I was interrupted in the heyday of this soliloquy, with a voice which I took to be of a child, which complained ‘it could not get out’. I look’d up and down the passage, and seeing neither man, woman, nor child, I went out without farther attention.
In my return back through the passage, I heard the same words repeated twice over; and, looking up, I saw it was a starling hung in a little cage.
“I can’t get out. I can’t get out!” said the starling.
I stood looking at the bird: and to every person who came through the passage it ran fluttering to the side towards which they approached it, with the same lamentation of its captivity.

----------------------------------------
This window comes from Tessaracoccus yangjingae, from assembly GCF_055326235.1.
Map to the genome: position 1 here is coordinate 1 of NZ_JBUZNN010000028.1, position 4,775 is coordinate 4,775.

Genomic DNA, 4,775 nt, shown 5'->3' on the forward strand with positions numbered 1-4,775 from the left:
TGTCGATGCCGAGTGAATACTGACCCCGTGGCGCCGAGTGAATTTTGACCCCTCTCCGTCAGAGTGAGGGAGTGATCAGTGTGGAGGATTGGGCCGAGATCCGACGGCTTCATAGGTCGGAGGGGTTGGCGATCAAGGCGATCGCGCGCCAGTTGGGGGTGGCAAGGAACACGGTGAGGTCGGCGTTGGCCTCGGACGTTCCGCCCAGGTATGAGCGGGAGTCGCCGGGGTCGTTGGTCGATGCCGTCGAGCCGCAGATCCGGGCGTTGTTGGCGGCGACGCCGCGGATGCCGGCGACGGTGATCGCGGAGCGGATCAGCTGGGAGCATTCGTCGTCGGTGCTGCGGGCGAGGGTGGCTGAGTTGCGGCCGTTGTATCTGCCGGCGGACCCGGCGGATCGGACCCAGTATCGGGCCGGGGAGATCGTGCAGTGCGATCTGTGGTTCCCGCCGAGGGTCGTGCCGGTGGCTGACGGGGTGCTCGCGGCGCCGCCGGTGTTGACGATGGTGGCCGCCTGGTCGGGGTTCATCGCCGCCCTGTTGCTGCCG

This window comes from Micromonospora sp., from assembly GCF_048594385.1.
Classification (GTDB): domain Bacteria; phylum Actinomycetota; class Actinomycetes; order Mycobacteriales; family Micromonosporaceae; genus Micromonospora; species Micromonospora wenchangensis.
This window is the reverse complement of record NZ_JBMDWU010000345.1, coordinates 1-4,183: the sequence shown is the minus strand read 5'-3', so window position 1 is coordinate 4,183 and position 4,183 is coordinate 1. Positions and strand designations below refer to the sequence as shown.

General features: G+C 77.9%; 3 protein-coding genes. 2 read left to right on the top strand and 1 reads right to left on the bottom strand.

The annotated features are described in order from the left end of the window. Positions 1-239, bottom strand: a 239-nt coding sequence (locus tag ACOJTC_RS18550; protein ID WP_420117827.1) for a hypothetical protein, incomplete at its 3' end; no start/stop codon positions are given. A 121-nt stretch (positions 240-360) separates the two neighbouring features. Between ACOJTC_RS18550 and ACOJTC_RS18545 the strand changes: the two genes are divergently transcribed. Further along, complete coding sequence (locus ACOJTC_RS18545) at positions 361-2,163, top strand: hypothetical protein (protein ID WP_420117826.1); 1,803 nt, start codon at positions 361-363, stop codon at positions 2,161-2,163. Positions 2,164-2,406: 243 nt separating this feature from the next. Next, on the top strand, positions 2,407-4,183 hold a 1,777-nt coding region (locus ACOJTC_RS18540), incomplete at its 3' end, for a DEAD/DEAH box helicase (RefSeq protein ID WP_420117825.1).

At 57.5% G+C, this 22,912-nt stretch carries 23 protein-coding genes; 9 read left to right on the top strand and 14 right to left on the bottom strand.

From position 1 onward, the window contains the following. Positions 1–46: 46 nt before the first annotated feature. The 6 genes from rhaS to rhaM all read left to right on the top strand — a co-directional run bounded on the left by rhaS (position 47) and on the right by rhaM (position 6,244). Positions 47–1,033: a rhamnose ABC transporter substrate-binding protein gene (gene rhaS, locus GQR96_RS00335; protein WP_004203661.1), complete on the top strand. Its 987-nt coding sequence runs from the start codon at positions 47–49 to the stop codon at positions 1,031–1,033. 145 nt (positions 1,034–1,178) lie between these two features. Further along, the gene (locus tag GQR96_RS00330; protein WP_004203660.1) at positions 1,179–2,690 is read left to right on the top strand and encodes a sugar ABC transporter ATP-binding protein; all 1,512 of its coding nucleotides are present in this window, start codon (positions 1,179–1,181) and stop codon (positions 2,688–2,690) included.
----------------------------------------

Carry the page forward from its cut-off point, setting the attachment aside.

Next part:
“I can’t get out,” said the starling.
“God help thee!” said I, “but I’ll let thee out, cost what it will”.
So I turned about the cage to get to the door: it was twisted and double twisted so fast with wire, there was no getting it open without pulling the cage to pieces. I took both hands to it. The bird flew to the place where I was attempting his deliverance, and thrusting his head through the trellis pressed his breast against it as if impatient.
“I fear, poor creature!” said I, “I cannot set thee at liberty.”
“No,” said the starling, “I can’t get out! I can’t get out!” said the starling.